If you were to ask me if I was sleep deprived I would have said no but lately I wonder if my standards are just low. I honestly can’t remember a time when I felt wide awake insofar that it resembles feeling refreshed or weightless or anything that’s opposite to slow, heavy or foggy. I’ve been a full-time student for six years straight and counting and I’m pretty sure that the number of hours clocked in bed outweigh the number of hours of quality sleep that I’ve had. I’m probably exaggerating a little but it’s no big surprise that Grad students are chronically sleep deprived not just because of the time and energy required for coursework and thesis work but because of the various other bits and bobs that we do. There’s the stuff outside of our programme but related to it like attending skill-building workshops, attending and presenting at conferences, publishing, teaching, administrative duties etc. Then there’s the stuff outside, outside of our programme but still sort of related to it like blogging, volunteering with relevant organisations, journal editing, collaborating with peers on projects etc. Then there’s the life-stuff that’s totally unrelated but necessary like other paid work, laundry, grocery shopping AND the stuff we want to do, like anything fun.
Anyway, sleep deprivation isn’t a phenomena exclusive to Grad school. If you’re to believe popular discourse it’s something of an epidemic among Westerners. The pressure to produce and perform is so intense that rest has become an afterthought and sleep relegated to low-priority. Americans are the worst offenders. It’s in our DNA to push it to the limit. Exhaustion is a badge of honour and being busy is a marker of status here. We still believe that if we work hard we’ll achieve the dream (the particulars of the dream vary but in nutshell it always amounts to having financial security). Who doesn’t want financial security? It makes me laugh (and want to cry at times) when influential people bang on about the American Dream like it’s a real thing that’s available to everyone if only we just choose it.
I live in the epicenter of this, NYC, where it’s easy to get swept up by the tidal wave of fecundity. As a junior academic with hopes of finding a job someday soon I’m especially susceptible. There’s one thing that squelches fear of an unknown future and that’s being purposeful and productive. It becomes addictive in-fact because it’s generally measurable. Still, without proper rest our pursuits can take a toll on the body and mind. Eventually it catches up with us and slows us down or stops us altogether. I know firsthand.
As a result I’ve been experimenting with different ways to increase the quantity of my downtime and sleep and manage the quality of my waking hours (one reinforcing the other of course) so I can live a calmer more peaceful existence overall! My goal is not necessarily to be more well-rested so that I can be more productive! Though this can be an unintended (positive) consequence it’s not the objective. The point is to care for myself preventatively using methods that are natural and sustainable. This is key. I’ve done a number of things, some more effective than others, some easier than others. Here they are:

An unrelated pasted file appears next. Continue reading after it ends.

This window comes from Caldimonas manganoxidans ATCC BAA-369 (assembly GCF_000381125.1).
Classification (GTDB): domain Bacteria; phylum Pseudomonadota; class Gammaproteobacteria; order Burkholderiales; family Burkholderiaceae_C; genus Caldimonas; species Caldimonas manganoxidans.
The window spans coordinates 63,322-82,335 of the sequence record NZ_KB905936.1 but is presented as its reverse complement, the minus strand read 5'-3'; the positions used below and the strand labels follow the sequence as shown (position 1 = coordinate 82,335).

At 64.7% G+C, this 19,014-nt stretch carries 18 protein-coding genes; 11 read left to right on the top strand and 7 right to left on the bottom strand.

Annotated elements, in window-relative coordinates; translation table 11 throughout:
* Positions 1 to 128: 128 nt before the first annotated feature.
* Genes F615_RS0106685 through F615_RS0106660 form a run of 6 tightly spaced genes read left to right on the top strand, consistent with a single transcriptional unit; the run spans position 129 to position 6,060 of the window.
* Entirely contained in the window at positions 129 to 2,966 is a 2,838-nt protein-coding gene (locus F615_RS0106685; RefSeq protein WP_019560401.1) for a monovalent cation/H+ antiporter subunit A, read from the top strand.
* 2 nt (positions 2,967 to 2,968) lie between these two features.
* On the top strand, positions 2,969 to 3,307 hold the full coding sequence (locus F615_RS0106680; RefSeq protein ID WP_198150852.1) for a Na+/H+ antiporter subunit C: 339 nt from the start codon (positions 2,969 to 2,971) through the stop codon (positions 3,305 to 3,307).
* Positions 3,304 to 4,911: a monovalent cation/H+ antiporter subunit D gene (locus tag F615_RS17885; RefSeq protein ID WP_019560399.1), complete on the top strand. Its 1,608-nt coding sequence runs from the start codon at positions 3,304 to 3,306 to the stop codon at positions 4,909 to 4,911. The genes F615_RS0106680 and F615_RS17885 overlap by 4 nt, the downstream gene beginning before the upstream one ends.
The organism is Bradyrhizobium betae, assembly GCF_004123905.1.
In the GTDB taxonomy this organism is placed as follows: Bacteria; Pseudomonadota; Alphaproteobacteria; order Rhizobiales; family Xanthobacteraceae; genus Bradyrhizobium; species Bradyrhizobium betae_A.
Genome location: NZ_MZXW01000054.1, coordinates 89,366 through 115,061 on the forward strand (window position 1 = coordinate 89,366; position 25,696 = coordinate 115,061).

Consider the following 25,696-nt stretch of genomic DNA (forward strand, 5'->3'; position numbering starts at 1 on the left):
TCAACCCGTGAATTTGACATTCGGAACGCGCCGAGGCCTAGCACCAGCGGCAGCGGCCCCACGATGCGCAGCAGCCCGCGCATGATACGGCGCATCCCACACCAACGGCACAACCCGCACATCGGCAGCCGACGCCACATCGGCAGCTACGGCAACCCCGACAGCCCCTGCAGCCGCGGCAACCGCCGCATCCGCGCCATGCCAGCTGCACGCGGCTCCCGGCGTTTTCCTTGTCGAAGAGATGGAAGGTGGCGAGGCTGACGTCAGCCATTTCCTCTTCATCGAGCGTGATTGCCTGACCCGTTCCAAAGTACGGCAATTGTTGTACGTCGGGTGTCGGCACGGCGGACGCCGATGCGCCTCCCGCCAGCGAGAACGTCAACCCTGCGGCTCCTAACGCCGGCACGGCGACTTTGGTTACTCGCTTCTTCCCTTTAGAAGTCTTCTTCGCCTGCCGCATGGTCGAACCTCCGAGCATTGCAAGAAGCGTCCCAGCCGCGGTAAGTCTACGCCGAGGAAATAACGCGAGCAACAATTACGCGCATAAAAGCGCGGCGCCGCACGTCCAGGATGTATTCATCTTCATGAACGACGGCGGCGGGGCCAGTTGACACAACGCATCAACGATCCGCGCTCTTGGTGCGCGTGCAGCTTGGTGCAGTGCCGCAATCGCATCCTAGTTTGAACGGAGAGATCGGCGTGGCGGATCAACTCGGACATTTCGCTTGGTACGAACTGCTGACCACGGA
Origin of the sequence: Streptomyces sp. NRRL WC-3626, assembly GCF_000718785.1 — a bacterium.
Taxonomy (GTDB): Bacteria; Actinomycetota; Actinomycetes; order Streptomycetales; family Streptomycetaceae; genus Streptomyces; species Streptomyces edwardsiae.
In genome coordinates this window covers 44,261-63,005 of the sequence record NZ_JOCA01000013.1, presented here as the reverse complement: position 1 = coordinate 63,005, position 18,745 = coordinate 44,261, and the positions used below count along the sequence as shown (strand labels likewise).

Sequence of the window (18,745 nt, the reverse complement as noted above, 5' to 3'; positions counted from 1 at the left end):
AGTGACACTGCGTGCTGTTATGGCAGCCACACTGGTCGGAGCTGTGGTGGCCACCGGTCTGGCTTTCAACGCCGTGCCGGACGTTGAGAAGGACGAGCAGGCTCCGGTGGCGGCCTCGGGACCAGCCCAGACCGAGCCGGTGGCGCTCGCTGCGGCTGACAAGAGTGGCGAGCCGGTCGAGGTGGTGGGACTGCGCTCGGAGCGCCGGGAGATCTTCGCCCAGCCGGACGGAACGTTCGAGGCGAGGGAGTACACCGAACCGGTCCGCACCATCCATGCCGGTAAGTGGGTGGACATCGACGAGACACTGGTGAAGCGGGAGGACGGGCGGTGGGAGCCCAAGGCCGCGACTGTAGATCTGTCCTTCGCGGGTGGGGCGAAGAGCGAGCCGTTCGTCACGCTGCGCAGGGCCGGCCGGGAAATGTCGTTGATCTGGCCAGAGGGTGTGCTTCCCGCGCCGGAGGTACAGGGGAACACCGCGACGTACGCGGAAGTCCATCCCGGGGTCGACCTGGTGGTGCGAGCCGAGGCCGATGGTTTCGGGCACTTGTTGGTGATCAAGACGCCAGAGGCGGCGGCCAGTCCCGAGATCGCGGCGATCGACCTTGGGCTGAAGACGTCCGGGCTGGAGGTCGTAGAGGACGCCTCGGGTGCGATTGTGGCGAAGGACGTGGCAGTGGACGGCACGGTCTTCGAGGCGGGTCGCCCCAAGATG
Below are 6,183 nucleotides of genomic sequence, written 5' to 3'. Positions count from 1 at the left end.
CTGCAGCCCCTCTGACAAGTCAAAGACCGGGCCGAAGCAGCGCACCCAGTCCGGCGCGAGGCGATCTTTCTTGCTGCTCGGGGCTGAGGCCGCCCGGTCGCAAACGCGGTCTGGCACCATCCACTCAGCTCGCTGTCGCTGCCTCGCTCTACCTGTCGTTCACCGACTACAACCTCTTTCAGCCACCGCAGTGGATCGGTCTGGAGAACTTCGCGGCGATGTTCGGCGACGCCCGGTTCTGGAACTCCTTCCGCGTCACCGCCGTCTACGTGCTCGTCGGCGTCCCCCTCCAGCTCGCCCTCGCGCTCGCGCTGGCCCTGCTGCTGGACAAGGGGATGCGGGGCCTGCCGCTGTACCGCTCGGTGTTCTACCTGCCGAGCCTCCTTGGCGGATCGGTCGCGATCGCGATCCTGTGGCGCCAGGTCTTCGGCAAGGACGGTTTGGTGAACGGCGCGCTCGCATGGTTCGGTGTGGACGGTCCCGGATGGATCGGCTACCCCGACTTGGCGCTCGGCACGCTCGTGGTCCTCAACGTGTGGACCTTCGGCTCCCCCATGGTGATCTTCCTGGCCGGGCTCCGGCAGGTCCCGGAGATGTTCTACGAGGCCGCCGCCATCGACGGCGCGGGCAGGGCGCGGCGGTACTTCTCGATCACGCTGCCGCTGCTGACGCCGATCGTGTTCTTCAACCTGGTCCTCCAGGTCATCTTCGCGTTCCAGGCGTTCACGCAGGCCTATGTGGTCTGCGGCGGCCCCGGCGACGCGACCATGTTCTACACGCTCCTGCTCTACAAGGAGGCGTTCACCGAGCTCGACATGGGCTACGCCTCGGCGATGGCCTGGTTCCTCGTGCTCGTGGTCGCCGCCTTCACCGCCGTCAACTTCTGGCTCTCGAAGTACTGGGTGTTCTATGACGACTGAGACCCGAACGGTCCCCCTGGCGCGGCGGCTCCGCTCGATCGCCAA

- Guided meditation is ideal even for just 10 minutes a day. It makes a huge difference to sleep and waking hours. I’ve found that doing meditation while sitting upright in a comfortable seat makes it easier to stay awake and focused during the meditation so to get the most out of it. A couple of the podcasts I subscribe to are as follows: http://www.themeditationpodcast.com/ AND https://www.meditationoasis.com/
- iPhone and Android white noise apps are helpful if you’re a light sleeper. A couple of free one’s that I’ve found useful are Sleep Genius and Sleep Pillow. There are so many others…
- Also, if you’re a light sleeper eye masks and silicone ear plugs are good.
- Daily yoga/stretching AND deep breathing, again, even 10 minutes a day makes a big difference. I try for first thing in the morning to get it in and done.
- No caffeine after noon (not easy)
- No more than three units of alcohol per week
- Also, I cook with herbs like cumin, turmeric, cinnamon and oregano. They’re anti-inflammatory which helps to counteract hormones associated with stress like cortisol. They’re also immune boosters.
- Valerian herb blends. I use one called Deep Sleep, only when I need it. It’s not habit forming and you can order it in the post.
- Magnesium Citrate is a nervous system sedative. It’s harmless and very effective
- Warm lavender bath or foot soak prior to bed
- Lavender oil air diffuser in the bedroom
- No work after 6pm (most days)
- No devices after 10pm.
- No devices in the bedroom
- At least one day a week dedicated to fun with family and friends. NO WORK.
- Daily exercise; some days intense and other days gentle (but you knew this one)
- Clean eating; taking the time to prepare good, enjoyable, healthy meals. I don’t mind eating the same thing all week so I make a large pot of something on Sunday and portion it out for the week. I always have good crackers like Ryvita, whole pieces of fruit, nuts, raw veggies, hummas, hardboiled eggs and cheese sticks ready to go AND I always have herbal tea and a few sweets in my bag. All of this makes it much easier not to reach for junk. (you probably knew this one too)
Eating well and exercise is important but, in my opinion, taking care of ourselves goes above and beyond this especially nowadays in our busy, fast, loud world. It’s about valuing good physical and mental health now not later and bottom line, rest, ideally sleep is golden. Meditating, stretching and taking lavender baths on a regular basis may seem burdensome at times; yet another task to make time for but they make such a difference when you do. Believe me, you’ll be better for it.